We know. You are not the one with problem. Your son gets high, not you (well, probably not). You grasp that the drugs are causing problems for your daughter, but they are her problems, right?! Oh really. Hmmm. I'm guessing that HER problems have become YOUR problems LOTS of times! If you're like most parents, your child's legal, medical, academic, financial problems have certainly caused problems in your life, and we bet you're tired of it!
Your body and mind were not created with the expectation that you will live in a constant state of fear and high-alert. Adrenalin and cortisol are supposed to give you bursts of energy to react to immediate threats, but when you live with high-Adrenalin and high-cortisol levels most of the time, it takes a serious toll on your body.
Many treatment programs offer great opportunities for families to learn about addiction, communication, boundaries and recovery. You may have attended several and therefore think you've learned what you need to know. But just like rehab alone is not enough to ensure stable recovery, neither are family programs. Our "Families Recover: The First Year" course will help you navigate the distinctive challenges of the first year of recovery. And just like you want your son or daughter to keep going to meetings and doing their recovery work, we hope you'll participate in our weekly Endurance Meeting to keep learning, connecting and finding comfort in the realization that you are not alone and your experiences are shared by so many other families.
We know that there are a number of opportunities for you to get the information, support and guidance you need. Although Parenting Through Addiction is one way, there are others.
100% Satisfaction Guaranteed
You are fully protected by our 100% Satisfaction-Guarantee. If you are not completely satisfied with your experience at Parenting Through Addiction, just let us know and we will gladly refund your investment for the last 30 day period of your membership.
Ginny Mills and the PTA Team
We know that not all substance use results in addiction, but when it does, we advocate for early treatment (rather than waiting for the proverbial "rock bottom"). The FREE mini-course will help you draw some conclusions about whether use has likely progressed to addiction -- or at least if it has progressed enough to warrant engaging the services of a professional to offer further assessment. Even if use is not yet addictive, you may find that having more information and support from other parents helps until it's clear one way or another. You will find other parents in similar situations in the Monday night Discovery Group just for parents who do not believe there is an addiction but who are worried nonetheless.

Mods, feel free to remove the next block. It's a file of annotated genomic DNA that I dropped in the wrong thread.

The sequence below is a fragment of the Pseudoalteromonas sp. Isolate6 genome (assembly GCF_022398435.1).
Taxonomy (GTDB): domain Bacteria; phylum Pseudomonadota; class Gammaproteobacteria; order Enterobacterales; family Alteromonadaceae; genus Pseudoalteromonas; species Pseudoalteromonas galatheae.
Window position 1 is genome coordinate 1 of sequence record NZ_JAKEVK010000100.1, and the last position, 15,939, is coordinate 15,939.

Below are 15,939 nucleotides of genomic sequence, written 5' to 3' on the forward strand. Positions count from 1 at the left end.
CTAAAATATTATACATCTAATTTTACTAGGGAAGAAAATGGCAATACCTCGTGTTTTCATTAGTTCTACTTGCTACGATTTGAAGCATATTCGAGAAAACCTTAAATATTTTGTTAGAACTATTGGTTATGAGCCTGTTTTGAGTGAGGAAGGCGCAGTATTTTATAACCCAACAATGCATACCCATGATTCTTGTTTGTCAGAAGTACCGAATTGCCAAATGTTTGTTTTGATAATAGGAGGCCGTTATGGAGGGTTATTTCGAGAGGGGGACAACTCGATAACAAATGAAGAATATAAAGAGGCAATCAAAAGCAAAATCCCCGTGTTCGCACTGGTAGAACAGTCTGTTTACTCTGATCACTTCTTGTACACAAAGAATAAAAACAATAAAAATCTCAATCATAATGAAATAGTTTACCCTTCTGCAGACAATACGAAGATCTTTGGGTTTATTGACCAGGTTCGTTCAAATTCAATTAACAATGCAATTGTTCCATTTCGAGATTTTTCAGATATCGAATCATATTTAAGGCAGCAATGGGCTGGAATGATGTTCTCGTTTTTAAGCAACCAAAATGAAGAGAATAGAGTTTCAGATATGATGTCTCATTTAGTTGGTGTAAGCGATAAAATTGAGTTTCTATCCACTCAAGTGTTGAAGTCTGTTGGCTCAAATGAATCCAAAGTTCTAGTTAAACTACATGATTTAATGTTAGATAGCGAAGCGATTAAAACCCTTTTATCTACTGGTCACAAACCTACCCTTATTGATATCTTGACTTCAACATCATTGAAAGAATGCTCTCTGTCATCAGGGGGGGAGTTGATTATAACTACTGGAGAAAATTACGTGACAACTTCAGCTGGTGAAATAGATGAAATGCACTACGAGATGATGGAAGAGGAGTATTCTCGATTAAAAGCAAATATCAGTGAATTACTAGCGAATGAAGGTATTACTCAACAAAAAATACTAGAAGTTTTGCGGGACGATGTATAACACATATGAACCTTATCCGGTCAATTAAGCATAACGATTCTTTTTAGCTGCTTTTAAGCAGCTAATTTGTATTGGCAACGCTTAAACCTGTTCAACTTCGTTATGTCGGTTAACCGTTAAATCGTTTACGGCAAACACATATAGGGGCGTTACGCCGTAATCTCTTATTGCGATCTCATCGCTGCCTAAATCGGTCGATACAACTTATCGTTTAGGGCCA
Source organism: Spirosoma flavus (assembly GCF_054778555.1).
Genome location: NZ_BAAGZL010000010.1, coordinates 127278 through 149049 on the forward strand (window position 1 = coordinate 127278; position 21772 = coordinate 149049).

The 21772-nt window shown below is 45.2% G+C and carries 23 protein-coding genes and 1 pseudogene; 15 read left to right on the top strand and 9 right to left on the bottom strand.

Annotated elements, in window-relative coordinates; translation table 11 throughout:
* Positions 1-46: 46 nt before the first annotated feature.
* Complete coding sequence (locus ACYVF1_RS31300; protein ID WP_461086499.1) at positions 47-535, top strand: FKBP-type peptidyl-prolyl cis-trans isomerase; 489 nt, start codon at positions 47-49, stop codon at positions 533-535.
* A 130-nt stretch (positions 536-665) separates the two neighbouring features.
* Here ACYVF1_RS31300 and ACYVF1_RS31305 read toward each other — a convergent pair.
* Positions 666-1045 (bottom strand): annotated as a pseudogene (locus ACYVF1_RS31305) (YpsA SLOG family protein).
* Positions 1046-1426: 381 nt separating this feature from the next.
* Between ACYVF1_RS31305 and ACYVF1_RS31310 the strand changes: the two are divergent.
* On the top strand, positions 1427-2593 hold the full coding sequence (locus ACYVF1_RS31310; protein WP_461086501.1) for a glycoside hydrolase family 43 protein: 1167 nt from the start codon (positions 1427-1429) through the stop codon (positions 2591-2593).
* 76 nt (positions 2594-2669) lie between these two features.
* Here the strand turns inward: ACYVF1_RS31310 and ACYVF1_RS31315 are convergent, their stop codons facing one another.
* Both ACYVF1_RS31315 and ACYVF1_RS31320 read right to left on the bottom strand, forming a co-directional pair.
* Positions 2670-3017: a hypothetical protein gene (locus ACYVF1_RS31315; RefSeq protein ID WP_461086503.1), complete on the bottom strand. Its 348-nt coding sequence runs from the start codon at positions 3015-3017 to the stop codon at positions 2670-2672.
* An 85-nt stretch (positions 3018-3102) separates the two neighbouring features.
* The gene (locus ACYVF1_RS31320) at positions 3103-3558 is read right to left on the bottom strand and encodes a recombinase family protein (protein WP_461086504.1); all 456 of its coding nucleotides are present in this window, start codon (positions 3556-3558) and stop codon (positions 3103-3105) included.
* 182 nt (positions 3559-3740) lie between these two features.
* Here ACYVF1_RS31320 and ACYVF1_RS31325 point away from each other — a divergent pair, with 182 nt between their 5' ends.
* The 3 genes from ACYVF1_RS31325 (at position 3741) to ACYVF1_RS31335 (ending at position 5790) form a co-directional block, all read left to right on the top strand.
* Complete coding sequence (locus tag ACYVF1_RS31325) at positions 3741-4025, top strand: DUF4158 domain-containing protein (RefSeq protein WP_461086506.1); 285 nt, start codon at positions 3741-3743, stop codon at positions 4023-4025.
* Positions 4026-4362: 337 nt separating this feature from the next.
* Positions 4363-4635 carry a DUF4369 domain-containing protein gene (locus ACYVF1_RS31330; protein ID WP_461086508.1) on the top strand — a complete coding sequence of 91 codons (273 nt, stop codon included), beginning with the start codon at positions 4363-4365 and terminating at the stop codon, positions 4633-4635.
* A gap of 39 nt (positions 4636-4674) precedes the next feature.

No, PTA is an education and consultation membership site, not counseling. While our consultants are also professional counselors, our role here is different. PTA provides an affordable, accessible, convenient way online for parents to learn about substance use and how to address it at all stages on the journey. There are online courses with video lessons and other resources by topic; inspirational and hopeful engagement; resources to help with treatment selection; and an opportunity to engage with other parents on the journey. Even the private consultations offered are not therapy. Consultants collect information about each family situation and offer solutions and resources to match identified needs.
Treatment centers are like colleges, churches and Rotary Clubs. They may all study some of the same things, but they can vary a LOT depending on the culture, the values of the leadership, where they are located, and what kinds of facilities and services they offer. Sometimes treatment doesn't work because it's a bad fit for the patient, and sometimes it doesn't work because the patient is not yet willing enough to learn about addiction and to do the very hard work of recovery. If your son (or you) balked at aftercare recommendations, then that could explain why treatment didn't work. Our Parent Guide to Understand Rehab, Parent Guide to Choosing Treatment, and our ebook explaining the importance of aftercare could be very helpful. Other parents in the private forum discussion could be very helpful as well.
Imagine if you could have your REAL son or daughter back in your lives (not this imposter)
Imagine being able to celebrate all those milestones you expected to celebrate --- graduations, weddings, births and multi-generational family celebrations
Imagine a happy, carefree family vacation with all your loved ones ~ full of laughter, joy and love.
Imagine going on vacation with your husband with no worries of what will happen while you are away.
Imagine being able to celebrate your son or daughter’s recovery success AND their life success (just like all the other parents)
Imagine curling up on the couch listening to your son or daughter express recognition of the ways in which their drug use and their behavior hurt you and expressing gratitude for your willingness to help and not give up on them
Imagine your son or daughter reassuring you over and over that this is not your fault and knows that you loved them and raised them well
Imagine being able to talk with your son or daughter about practically anything without walking on eggshells
Imagine being able to rest easy with the confidence that your son or daughter is making wise and healthy decisions
Imagine your heart not skipping a beat every time the phone rings.
Yes, I want to join PTA now!